Based out of Dallas, Texas, Securus Technologies is regarded at the industry leader when it comes to solutions designed to enhance the security of correctional institutions. One of the company’s newer solutions is its Wireless Containment Systems, WCS. WCS is designed to prevent the introduction into and elimination of wireless devices from correctional facilities.
The introduction and use of illegal cellphones is a widespread problem in the U.S. correctional system. This is a pervasive problem on the local, state, and federal levels, in correctional facilities of all types.
In the process of implementing WCS in eight particular correctional facilities, the serious problem of illegal communications coming from incarcerated inmates was underscored. During a one year time period, Securus Technologies prevented 1.7 million illegal communications at these eight facilities. Keep in mind that there are thousands of correctional institutions of all types on the local, state, and federal levels in the United States.
The story of correctional officer Robert Johnson further illustrates the problem of widespread illegal use of cellphones in correctional facilities. Johnson was employed as a correctional officer for the state of Florida.
One day, while on the job, Johnson came upon a box an inmate or inmates was attempting to get into the institution. The box contained what ultimately was determined to be $50,000 in contraband.
Johnson’s seizure of the illegal contraband did not go unnoticed by the inmate ultimately behind the scheme to get that illicit material inside the institution. Moreover, the inmate possessed an illegal cellphone.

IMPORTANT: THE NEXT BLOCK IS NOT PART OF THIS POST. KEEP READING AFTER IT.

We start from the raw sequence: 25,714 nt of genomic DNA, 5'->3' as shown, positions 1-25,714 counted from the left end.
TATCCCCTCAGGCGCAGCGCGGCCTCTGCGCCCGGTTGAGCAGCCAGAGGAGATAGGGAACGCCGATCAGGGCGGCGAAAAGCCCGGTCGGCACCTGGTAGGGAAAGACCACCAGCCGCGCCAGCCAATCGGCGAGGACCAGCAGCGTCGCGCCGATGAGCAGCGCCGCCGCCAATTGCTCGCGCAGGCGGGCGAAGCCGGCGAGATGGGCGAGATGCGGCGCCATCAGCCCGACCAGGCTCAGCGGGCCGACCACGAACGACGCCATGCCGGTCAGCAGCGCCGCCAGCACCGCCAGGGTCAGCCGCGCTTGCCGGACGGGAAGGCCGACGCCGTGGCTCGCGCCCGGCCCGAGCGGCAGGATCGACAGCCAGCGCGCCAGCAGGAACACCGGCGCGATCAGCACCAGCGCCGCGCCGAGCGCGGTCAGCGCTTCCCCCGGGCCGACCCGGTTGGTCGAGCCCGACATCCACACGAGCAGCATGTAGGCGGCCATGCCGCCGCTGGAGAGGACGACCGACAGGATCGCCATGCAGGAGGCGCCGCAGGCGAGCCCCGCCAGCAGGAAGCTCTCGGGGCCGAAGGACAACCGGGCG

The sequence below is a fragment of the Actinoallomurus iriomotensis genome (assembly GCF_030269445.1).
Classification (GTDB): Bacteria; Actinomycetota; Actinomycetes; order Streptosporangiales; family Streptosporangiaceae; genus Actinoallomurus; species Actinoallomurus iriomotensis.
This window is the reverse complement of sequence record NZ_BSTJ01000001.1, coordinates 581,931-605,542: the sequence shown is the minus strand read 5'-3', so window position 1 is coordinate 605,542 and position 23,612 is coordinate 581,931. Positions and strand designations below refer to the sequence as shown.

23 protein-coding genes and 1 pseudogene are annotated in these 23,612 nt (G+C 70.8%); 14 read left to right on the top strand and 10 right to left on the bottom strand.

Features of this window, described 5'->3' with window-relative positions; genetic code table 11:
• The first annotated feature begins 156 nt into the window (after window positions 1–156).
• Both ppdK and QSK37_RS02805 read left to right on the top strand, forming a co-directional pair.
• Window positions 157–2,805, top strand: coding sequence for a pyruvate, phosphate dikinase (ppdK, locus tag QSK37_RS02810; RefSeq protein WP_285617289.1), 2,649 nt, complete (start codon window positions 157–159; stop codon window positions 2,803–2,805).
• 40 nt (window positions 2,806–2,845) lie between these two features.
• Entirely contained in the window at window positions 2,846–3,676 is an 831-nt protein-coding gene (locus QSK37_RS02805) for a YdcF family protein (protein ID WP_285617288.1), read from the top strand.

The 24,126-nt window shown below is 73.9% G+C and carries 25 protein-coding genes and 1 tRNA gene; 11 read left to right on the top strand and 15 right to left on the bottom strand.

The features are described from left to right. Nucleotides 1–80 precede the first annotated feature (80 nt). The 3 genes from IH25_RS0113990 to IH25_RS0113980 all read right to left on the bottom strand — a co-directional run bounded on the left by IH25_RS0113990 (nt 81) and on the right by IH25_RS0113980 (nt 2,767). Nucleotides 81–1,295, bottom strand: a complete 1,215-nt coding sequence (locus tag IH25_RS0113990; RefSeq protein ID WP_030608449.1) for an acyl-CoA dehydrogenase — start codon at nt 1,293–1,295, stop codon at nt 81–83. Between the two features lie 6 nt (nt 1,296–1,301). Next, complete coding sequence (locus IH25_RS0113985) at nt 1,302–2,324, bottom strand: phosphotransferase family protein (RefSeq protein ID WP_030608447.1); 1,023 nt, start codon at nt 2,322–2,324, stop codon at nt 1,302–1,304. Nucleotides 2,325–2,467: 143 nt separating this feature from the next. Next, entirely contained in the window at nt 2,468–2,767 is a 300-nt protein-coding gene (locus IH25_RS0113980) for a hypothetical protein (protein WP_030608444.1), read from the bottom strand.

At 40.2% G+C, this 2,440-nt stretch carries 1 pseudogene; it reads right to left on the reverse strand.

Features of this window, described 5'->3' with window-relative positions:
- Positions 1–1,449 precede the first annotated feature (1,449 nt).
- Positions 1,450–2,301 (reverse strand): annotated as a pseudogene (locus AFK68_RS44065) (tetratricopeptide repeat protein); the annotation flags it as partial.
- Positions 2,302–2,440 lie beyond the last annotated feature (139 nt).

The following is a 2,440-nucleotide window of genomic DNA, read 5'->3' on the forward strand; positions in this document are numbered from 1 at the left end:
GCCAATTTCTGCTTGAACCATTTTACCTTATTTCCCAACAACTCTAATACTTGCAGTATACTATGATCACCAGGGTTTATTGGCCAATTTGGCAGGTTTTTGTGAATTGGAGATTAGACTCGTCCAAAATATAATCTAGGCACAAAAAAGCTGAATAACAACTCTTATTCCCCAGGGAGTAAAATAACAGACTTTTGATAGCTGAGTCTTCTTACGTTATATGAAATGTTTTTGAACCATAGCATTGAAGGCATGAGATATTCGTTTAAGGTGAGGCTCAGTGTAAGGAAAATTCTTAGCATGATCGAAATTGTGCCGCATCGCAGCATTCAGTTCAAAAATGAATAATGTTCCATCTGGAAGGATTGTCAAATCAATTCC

With his illegal cellphone, the inmate was able to make contact with a criminal associate outside of the institution’s walls. Via the cellphone, the inmate was able to arrange a hit on correctional officer Johnson.
The inmate’s associated, likely a fellow gang member, followed the inmate’s orders. He went to the correctional officer’s home during the early morning hours. He broke into the residence. He opened fired on Johnson, hitting him multiple times.
Johnson was not expected to survive the shooting ordered by the inmate. Somehow, he did survive, against all odds.
In the aftermath of the attempt on his life, Johnson has made telling his story his mission in life. He wants to educate others, in the correctional community and among the public at large, on the serious consequences of cellphones in correctional institutions.
The attempted murder of Johnson is only once example of crimes committed among the general public that are directed by inmates with cellphones. Indeed, the Johnson case most definitely is not the first time an incarcerated individual has ordered a hit on a member of the public using an illegal cellphone in prison. Unless cellphones are eradicated from correctional facilities, these institutions and the general public will remain at risk.